I’m a firm believer in the idea that a lot of good music gets forgotten. For every classic-rock band you hear on the radio a zillion times, there are a zillion bands barely anyone’s ever heard of… and at least a few of those zillions are worth hearing. Chicago’s Numero Group record label has done an exemplary job of bringing new attention to some of the forgotten greats. The label has reissued folk and psychedelic music, but its best-known speciality is soul music. Numero has an ongoing series of albums called “Eccentric Soul,” featuring long-lost tracks by record labels that folded years ago. The albums (available on both CD and vinyl) are lovingly packaged, and the Numero folks have a great ear for picking out some noteworthy tunes you’ve probably never heard before.
Now, a few of the soul musicians championed by Numero are back on the concert stage. Some of them played this spring at Park West (a show that I missed, alas). On Saturday night (Nov. 7), the Eccentric Soul Revue was back — this time at Lincoln Hall, with a revamped lineup. The evening was a real blast. A younger soul group, JC Brooks & the Uptown Sound, served as the house band, keeping the music going almost nonstop for more than two hours as various singers stepped up to the mike. There was barely a pause as the horns kept blowing and the funky guitar chords kept twitching.
Things got started with some gospel harmonies, courtesy of Pastor T.L. Barrett & Choir. Their music is featured on the Numero CD Good God! Born Again Funk. After a couple of songs from JC Brooks & the Uptown Sound, Renaldo Domino took center stage. Domino hadn’t performed onstage since the early ’70s, but he certainly didn’t sound as if he’d been away that long. Like everyone else in Saturday’s variety show, Domino seemed completely at ease strolling the stage, wearing the sort of leisure suit he probably wore in concerts more than three decades ago. And his voice sounded great. His music, including the cool tune “Not Too Cool to Cry,” is on the compilation Twinight’s Lunar Rotation.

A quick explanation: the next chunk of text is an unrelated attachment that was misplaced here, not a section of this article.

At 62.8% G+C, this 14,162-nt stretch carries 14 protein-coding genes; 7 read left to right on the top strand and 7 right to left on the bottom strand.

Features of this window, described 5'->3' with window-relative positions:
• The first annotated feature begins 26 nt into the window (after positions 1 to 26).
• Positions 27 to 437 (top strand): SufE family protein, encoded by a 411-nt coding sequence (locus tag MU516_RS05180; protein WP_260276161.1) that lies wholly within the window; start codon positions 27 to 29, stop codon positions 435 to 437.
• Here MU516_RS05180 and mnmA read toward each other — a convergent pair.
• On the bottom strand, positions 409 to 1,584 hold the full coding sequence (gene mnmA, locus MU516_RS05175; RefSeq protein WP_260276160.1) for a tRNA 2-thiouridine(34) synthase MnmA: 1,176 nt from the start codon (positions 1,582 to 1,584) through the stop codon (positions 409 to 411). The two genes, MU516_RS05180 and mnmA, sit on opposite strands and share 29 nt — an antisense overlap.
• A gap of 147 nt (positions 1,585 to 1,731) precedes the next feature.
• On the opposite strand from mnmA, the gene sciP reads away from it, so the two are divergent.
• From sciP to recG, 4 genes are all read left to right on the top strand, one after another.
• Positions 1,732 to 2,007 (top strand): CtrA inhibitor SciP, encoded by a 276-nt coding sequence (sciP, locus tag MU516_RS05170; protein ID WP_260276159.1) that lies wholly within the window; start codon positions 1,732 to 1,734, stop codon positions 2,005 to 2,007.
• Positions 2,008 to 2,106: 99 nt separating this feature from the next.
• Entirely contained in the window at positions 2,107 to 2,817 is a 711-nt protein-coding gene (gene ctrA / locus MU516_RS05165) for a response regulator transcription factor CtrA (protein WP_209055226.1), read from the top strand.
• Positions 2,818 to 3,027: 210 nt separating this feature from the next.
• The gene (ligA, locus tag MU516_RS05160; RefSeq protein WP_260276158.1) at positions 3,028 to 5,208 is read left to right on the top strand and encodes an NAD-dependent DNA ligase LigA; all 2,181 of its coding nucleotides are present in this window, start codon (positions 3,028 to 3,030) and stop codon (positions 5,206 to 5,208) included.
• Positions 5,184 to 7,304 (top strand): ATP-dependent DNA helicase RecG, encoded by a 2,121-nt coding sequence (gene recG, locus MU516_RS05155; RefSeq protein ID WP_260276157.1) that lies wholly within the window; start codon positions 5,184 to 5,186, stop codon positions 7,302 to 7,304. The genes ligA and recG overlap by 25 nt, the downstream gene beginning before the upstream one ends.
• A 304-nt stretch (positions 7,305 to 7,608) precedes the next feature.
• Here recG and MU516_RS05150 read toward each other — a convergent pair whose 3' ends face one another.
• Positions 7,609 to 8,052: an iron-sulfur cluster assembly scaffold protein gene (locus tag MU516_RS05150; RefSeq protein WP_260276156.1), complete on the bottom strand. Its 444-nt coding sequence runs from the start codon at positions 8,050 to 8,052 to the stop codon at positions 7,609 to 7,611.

Saturday’s show added a couple of female singers who weren’t at the Park West show: Sharon Clark and Linda Balentine. They both had strong voices and strong personalities that came through during their brief appearances. I wish they’d had a bit more time to play more songs. Balentine played the A side and B side of the only single she ever recorded, an ultra-rare 45 with “Glad About That” and “You’re a Hard Habit to Break,” which Numero reissued on a collection called The Bandit Label. Clark’s music is available on The Young Disciples.
In between the sets by Clark and Balentine, the Notations harmonized on a string of soulful oldies, one of the highlights of the evening. Three of the singers took turns on lead vocals, each showing his own distinct style and personality.
The final act of the night was Syl Johnson, who used to be on the Twinight record label together with the Notations and Domino. (Numero plans to put out a collection next year of Johnson’s complete recordings from 1959 to 1972.) Johnson’s standout songs on Saturday included “Thank You Baby,” and he closed his segment of the concert with a spot-on cover of Al Green’s “Take Me to the River.”
Lincoln Hall was fairly crowded for the Eccentric Soul Revue, and the audience included both old and young fans. A fair amount of people danced and clapped along to the music, and the musicians seemed to be delighted at the response. It all came to a rousing conclusion when the choir returned, standing on the floor in front of the stage, and all of the evening’s performers joined their voices in a cover of the Rolling Stones’ “You Can’t Always Get What You Want.”